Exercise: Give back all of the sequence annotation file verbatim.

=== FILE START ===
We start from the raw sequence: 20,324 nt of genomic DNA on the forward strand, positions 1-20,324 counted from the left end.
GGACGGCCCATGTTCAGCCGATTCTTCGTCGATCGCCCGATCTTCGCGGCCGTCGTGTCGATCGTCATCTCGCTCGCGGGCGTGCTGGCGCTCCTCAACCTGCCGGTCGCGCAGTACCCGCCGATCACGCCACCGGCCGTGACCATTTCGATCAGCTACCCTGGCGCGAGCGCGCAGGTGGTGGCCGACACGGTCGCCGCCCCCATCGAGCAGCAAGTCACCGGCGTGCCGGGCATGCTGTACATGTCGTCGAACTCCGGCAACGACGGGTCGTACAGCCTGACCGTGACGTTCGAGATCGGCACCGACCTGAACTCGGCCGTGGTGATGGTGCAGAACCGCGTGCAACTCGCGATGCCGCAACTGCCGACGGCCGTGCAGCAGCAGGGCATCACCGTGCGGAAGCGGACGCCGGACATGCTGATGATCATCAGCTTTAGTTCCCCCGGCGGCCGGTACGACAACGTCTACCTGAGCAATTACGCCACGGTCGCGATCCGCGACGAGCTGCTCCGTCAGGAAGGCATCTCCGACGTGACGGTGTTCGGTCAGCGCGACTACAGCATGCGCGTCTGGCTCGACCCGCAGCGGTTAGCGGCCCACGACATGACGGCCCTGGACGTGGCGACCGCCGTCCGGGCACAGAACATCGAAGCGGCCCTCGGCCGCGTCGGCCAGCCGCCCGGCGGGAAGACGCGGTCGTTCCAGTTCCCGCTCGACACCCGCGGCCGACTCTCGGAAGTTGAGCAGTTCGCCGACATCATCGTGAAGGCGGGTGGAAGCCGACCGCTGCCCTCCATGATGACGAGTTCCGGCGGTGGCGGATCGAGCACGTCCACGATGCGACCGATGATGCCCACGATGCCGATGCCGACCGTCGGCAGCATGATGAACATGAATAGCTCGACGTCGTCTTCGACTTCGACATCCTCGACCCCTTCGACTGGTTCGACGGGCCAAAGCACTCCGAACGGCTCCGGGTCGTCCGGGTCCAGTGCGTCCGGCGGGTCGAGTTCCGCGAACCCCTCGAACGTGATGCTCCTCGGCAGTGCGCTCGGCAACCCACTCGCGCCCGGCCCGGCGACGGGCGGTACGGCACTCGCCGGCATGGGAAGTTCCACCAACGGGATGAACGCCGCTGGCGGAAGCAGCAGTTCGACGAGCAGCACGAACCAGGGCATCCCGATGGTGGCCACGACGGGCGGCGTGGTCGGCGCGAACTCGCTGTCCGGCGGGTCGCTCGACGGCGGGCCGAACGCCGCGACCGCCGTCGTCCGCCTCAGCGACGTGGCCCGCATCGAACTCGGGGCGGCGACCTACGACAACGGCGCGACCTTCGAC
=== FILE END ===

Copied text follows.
We start from the raw sequence: 20,324 nt of genomic DNA on the forward strand, positions 1-20,324 counted from the left end.
GGACGGCCCATGTTCAGCCGATTCTTCGTCGATCGCCCGATCTTCGCGGCCGTCGTGTCGATCGTCATCTCGCTCGCGGGCGTGCTGGCGCTCCTCAACCTGCCGGTCGCGCAGTACCCGCCGATCACGCCACCGGCCGTGACCATTTCGATCAGCTACCCTGGCGCGAGCGCGCAGGTGGTGGCCGACACGGTCGCCGCCCCCATCGAGCAGCAAGTCACCGGCGTGCCGGGCATGCTGTACATGTCGTCGAACTCCGGCAACGACGGGTCGTACAGCCTGACCGTGACGTTCGAGATCGGCACCGACCTGAACTCGGCCGTGGTGATGGTGCAGAACCGCGTGCAACTCGCGATGCCGCAACTGCCGACGGCCGTGCAGCAGCAGGGCATCACCGTGCGGAAGCGGACGCCGGACATGCTGATGATCATCAGCTTTAGTTCCCCCGGCGGCCGGTACGACAACGTCTACCTGAGCAATTACGCCACGGTCGCGATCCGCGACGAGCTGCTCCGTCAGGAAGGCATCTCCGACGTGACGGTGTTCGGTCAGCGCGACTACAGCATGCGCGTCTGGCTCGACCCGCAGCGGTTAGCGGCCCACGACATGACGGCCCTGGACGTGGCGACCGCCGTCCGGGCACAGAACATCGAAGCGGCCCTCGGCCGCGTCGGCCAGCCGCCCGGCGGGAAGACGCGGTCGTTCCAGTTCCCGCTCGACACCCGCGGCCGACTCTCGGAAGTTGAGCAGTTCGCCGACATCATCGTGAAGGCGGGTGGAAGCCGACCGCTGCCCTCCATGATGACGAGTTCCGGCGGTGGCGGATCGAGCACGTCCACGATGCGACCGATGATGCCCACGATGCCGATGCCGACCGTCGGCAGCATGATGAACATGAATAGCTCGACGTCGTCTTCGACTTCGACATCCTCGACCCCTTCGACTGGTTCGACGGGCCAAAGCACTCCGAACGGCTCCGGGTCGTCCGGGTCCAGTGCGTCCGGCGGGTCGAGTTCCGCGAACCCCTCGAACGTGATGCTCCTCGGCAGTGCGCTCGGCAACCCACTCGCGCCCGGCCCGGCGACGGGCGGTACGGCACTCGCCGGCATGGGAAGTTCCACCAACGGGATGAACGCCGCTGGCGGAAGCAGCAGTTCGACGAGCAGCACGAACCAGGGCATCCCGATGGTGGCCACGACGGGCGGCGTGGTCGGCGCGAACTCGCTGTCCGGCGGGTCGCTCGACGGCGGGCCGAACGCCGCGACCGCCGTCGTCCGCCTCAGCGACGTGGCCCGCATCGAACTCGGGGCGGCGACCTACGACAACGGCGCGACCTTCGAC